De Galhau chose to frame the German criticism of the ECB's expansionary monetary policy as a communication challenge. The ECB has allegedly failed to explain itself well, so that Germans apparently (incorrectly) assume that it is monetising national deficits. Perhaps by talking to his critics in their own language, he was attempting to overcome this communication problem. He then neatly seized on one of Jens Weidmann's own statements that monetary policy is not just for savers, when he stated that policy cannot be made for one nation alone.
Since he was born in Strasbourg and his family which is from the German Saarland retains an interest in the Villeroy and Boch chinaware company, his mission was supposed to elicit the spirit of Franco-German cooperation which apparently still holds the Eurozone together.
Objectively speaking however, his presence and lineage evince the kind of cosy nepotism that infuriates Germans about the European Project. It all seems to be about connections and elitism, rather than about meritocracy and democracy. His attempts to reassure German politicians may therefore have unnerved them; and also made them feel that yet another cozy Eurozone solution was being forced upon them. It therefore still remains to be seen how the ECB can prove to the German voters and the Constitutional Court that it is not monetising national deficits.
After Villeroy de Galhau's sighting shot, Draghi signalled that he intends to put the ball firmly back in Eurozone politicians' hands. Eurozone politicians have been all too happy to let the ECB do the heavy lifting, whilst they shirk their responsibilities on fiscal discipline, economic reform and fiscal stimulus.
Draghi put the politicians on notice that, whilst the ECB is committed to fighting deflation, they must be rational partners and seek to create the structural platform for growth. Perhaps to put more pressure on the politicians, Governing Council member Erkki Liikanen repeated that the monetary prop of Helicopter Money was not and is not on the table.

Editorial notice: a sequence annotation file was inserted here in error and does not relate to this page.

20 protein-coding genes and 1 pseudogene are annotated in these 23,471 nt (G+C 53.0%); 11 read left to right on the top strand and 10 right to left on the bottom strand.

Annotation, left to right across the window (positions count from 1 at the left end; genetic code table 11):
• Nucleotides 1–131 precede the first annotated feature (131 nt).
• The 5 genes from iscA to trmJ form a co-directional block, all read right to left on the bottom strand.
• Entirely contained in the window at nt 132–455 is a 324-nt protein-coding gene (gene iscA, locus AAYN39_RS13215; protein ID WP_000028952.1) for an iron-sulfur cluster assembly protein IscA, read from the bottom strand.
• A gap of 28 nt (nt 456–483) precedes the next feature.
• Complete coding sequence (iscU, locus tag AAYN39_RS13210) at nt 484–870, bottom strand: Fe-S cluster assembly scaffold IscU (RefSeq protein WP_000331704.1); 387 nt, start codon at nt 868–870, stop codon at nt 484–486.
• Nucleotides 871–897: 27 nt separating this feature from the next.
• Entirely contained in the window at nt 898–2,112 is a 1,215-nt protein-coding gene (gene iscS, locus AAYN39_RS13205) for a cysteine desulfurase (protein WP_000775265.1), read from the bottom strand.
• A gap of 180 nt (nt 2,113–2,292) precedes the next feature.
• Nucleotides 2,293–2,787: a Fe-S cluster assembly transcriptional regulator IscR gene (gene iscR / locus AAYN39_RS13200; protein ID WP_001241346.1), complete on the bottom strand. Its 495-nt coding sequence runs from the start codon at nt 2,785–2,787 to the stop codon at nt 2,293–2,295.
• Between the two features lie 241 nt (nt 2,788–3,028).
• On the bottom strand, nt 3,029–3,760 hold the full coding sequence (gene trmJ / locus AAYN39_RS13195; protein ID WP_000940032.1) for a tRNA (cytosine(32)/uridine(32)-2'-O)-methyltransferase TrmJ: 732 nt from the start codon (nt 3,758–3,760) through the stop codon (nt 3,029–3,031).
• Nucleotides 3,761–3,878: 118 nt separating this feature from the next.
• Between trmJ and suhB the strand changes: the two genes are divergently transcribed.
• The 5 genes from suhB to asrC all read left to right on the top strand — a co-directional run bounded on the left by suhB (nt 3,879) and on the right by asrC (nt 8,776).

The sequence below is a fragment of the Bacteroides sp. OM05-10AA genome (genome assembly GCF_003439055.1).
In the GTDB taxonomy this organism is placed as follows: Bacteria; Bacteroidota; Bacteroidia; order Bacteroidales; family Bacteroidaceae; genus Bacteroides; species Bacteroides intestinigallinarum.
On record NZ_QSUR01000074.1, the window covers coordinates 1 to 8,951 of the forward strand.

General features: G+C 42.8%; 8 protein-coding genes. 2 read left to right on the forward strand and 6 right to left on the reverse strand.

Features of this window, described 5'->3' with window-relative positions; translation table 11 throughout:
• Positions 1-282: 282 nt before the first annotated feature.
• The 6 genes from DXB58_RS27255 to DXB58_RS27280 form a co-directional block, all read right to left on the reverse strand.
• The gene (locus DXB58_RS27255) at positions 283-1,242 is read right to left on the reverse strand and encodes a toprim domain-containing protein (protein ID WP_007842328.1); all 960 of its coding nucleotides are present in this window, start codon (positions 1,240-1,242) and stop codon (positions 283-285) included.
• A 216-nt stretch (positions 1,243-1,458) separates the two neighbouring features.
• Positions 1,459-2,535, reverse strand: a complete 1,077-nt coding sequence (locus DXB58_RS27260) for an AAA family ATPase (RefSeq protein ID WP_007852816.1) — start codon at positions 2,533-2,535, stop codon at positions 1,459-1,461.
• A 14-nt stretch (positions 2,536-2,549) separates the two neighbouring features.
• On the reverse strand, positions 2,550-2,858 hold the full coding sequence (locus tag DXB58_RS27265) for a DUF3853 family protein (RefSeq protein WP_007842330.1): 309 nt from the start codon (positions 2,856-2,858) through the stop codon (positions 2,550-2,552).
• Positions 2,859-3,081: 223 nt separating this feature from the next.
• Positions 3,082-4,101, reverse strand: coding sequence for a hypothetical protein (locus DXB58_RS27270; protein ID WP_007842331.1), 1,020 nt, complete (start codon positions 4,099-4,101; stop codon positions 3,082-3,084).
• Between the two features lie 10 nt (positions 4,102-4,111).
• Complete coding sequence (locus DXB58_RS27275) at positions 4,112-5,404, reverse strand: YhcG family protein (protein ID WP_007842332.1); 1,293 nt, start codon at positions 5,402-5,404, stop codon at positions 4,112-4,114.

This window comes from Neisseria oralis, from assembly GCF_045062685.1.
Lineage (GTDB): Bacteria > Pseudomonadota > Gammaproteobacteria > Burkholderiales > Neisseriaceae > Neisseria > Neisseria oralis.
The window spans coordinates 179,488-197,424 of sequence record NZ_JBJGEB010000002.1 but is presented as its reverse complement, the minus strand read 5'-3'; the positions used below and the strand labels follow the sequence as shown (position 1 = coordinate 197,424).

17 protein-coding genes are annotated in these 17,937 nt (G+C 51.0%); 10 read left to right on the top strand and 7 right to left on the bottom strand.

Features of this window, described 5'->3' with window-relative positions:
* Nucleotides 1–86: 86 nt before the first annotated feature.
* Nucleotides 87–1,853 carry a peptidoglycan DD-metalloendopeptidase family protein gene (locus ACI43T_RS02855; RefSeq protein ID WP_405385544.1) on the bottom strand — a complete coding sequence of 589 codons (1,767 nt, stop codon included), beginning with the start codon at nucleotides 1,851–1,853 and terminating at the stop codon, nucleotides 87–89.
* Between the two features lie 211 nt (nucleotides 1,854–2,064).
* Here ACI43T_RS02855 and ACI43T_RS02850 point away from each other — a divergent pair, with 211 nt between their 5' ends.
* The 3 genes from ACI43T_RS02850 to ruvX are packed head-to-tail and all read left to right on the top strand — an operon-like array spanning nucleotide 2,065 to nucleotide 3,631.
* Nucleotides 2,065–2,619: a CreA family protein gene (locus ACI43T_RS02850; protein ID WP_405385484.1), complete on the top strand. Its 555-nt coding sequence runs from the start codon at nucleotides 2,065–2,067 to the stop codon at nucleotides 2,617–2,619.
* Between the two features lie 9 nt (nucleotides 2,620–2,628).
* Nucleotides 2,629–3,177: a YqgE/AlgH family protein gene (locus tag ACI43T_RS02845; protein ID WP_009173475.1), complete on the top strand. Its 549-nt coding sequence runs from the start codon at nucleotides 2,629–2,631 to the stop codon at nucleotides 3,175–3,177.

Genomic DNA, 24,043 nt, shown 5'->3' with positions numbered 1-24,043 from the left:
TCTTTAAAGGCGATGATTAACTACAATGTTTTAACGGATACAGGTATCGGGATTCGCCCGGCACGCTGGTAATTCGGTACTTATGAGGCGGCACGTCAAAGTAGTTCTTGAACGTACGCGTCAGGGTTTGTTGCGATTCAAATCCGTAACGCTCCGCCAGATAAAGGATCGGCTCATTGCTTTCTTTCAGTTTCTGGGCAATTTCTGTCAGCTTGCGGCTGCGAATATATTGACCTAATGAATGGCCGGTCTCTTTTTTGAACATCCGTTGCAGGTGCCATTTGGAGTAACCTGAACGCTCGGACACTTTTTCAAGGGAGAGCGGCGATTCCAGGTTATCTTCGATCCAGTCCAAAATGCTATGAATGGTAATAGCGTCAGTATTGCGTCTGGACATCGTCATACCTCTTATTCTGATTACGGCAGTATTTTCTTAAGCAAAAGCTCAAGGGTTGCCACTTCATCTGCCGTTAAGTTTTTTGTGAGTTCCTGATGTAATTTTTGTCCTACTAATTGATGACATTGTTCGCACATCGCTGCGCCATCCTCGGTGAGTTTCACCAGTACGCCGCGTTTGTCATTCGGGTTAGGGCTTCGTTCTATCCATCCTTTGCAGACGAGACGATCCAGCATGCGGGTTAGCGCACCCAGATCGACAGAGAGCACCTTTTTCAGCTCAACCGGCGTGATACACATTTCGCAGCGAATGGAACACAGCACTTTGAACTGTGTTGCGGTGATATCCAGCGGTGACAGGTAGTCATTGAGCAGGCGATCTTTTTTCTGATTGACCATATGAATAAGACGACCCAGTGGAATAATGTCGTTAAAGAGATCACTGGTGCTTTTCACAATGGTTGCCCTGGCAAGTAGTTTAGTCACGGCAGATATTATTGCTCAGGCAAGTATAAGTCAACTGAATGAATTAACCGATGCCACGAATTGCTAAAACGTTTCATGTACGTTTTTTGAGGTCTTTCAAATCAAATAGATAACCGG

Draghi's assertions and the politicians' behavior highlights an interesting dilemma that must get played out in the near future. Eurozone voters have shown their dislike of the current policy makers in Brussels. These same voters have, however, also shown a distinct apathy towards structural reforms that will make them more globally competitive.
What the people of the Eurozone want are barriers to competition as well as barriers to immigrants erected around them. In a world of trading nations, this populist reaction will have severe negative consequences for them. Neither do they want fiscal austerity or the obligation to pay higher taxes for fiscal expansion. In effect, they just want an easy life.
The Eurozone is in need of a reality check. Currently it is undergoing the blame game of pointing fingers and apportioning blame, rather than the realization of economic necessity. Populism appears to offer the opportunity to have everything at no economic cost. Whilst Draghi lectures policy makers, on the need to apply reforms, his provision of easy money provides no incentive to execute said reforms. The Eurozone therefore needs a wake-up call on both the pitfalls of following populism and adhering to the current status quo.
Since Germany has been the loudest critic of the ECB's policy for creating populism and the rise of the Far Right, it would be apposite if the wake-up call appeared there first. It would also be a lesson for the self-serving career politicians like Wolfgang Schaeuble who shift blame onto others in order to hide their own shortcomings. Watching Mario Draghi position himself for his day of reckoning with German politicians it is useful to imagine just how he may trigger this wake-up call. He is on record already for saying that ECB policy should not be made for the benefit of German savers, so in fact the epiphany that he may be creating has already started.